By a similar token, another minority in the world, number one complainers about Western civilisation ISIS have found their ideal PR agency in the form of the Western media. A massive recruitment tool – which is why 3 British schoolgirls recently went to Syria, likely to end up dead.

It used to be that the establishment was itself protected. Protected from scandal, protected from small pressure groups including terrorists, and protected from the vested interests of the commercial press.

On the one hand there are some very important voices of complaint who deserve to be heard, in particular the victims of Jimmy Saville, the disgraced (and dead) BBC presenter. However the problem as I see it, is that in opening up broadcasters so transparently to the detractors, they risk being tarnished as a collective entity by the misdeeds of a single person or incident, which isn’t sustainable.

On the one hand the BBC will tell you that no single presenter, in the case of Clarkson, is bigger than the organisation. On the other hand they will say that when something goes wrong with that single entity, the collective organisation must be held responsible. So clearly in that regard, Clarkson is at least as big as the BBC. Certainly Saville appeared so.

It’s not just the BBC falling into this trap.

Large companies and even the government are opening themselves up to innumerable campaigns that will see them crumble into the dust collectively due to the actions of a tiny part of the organisation.

The bank HSBC are the latest victims, though I have minimal sympathy for any bank, most people who work there are largely just doing their jobs the best they can and don’t deserve to be tarnished. Of course misdemeanours and crimes should not go unnoticed, but why rip apart an entire broadcaster, an entire film company, an entire hospital, or even an entire bank over an internal problem that should actually be dealt with in private?

On a smaller scale this has already been proven – we could see a minor catering fracas wipe out an entire BBC franchise.

The "Top Gear" GH2 drone
A Panasonic GH2 drone used to film a portion of BBC’s Top Gear. Screen shots from BBC iPlayer.

 

I believe that dealing with scandals in public is far less effective than doing it in private. All this dirty laundry is now in the public domain and it shouldn’t be. Why? Because inquiries become politicised and court cases get prejudiced by the press and a whirlwind of social media commentary. People simply cannot shut up.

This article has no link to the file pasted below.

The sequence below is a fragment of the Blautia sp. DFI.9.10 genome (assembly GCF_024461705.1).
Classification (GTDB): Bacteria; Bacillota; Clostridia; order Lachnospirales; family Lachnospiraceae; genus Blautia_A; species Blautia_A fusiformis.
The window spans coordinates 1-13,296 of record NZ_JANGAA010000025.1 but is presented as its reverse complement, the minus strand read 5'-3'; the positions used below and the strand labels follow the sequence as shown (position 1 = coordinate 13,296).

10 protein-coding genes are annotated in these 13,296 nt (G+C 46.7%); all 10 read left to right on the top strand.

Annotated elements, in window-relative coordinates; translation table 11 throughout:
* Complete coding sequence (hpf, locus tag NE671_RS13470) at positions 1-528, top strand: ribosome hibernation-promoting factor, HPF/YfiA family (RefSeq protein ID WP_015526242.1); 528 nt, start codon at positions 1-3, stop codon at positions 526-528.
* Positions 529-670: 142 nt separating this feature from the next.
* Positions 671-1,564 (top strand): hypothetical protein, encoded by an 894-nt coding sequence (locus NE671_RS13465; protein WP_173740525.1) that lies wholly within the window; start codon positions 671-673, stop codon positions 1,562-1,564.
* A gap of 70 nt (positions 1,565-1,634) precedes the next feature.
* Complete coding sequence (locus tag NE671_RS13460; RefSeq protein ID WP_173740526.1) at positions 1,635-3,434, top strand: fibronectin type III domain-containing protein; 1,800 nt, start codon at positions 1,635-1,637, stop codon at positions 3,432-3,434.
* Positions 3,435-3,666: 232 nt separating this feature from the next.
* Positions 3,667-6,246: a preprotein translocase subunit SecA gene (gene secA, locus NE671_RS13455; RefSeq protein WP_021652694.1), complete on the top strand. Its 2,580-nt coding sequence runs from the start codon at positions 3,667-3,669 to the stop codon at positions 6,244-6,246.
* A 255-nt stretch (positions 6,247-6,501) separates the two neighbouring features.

We should be better protecting our valuable institutions from the deafening noise and stone-throwing and make the complaints specifically between the individual who did the deed and the victim.

In the case of Top Gear, that’s a private matter between a single producer and Jeremy Clarkson.

Middle management want to cure society through entertainment

Giving people something to laugh at and bringing some fun onto the screen is where Top Gear’s remit should end, but management everywhere now have ideas way beyond their station.

Apparently, if you’re making a magazine show about high performance cars, you have to cure global warming too. If you run a sport called Formula One for 40 years, suddenly you need to put eco friendly engines in the cars. If you produce a long-running comedy panel show or quiz, now you need to equally balance the number of male and female guests in every episode to reflect society itself. If you produce a program about politics you need to give as much air time to racist skinhead candidates as you do to the prime minster. It’s all for the sake of ‘balance’ and ‘impartiality’ and ‘curing society of all its ills’. Strangely, I thought it was just entertainment.

It seems middle-management pursue a moral crusade and a message in every single piece of content in our homes.

I am sick of it.

I just want to have fun.

In the past it wasn’t like this. Should Seinfeld have had a cast dictated by skin colour or their suitability as character-types to fit the content? As Jerry Seinfeld and Larry David would be the first to admit were no regular black people on the sitcom and in the 90’s apparently this wasn’t a problem, because it was light entertainment and not a moral crusade.

And finally…

So where do we draw the line with this offence culture the middle classes have created? Nothing is raw any more.

What about Freudian slips? This week at the Cheltenham races in the UK, BBC radio presenter John Inverdale trotted out the old cliche “isn’t that just seeing it through rose tinted glasses” with a rather more x-rated version “cu*t tinted glasses”.

Rather than laugh it off as a slip of the tongue, you could feel the panic and the fear building; a humourless atmosphere of blame soon to be apportioned; a potentially career ending scenario. Nobody creative wants to be part of that.

We have to enjoy ourselves and not be scared to say the wrong thing occasionally, or to occasionally offend.

And if you’re offended by this article, go away.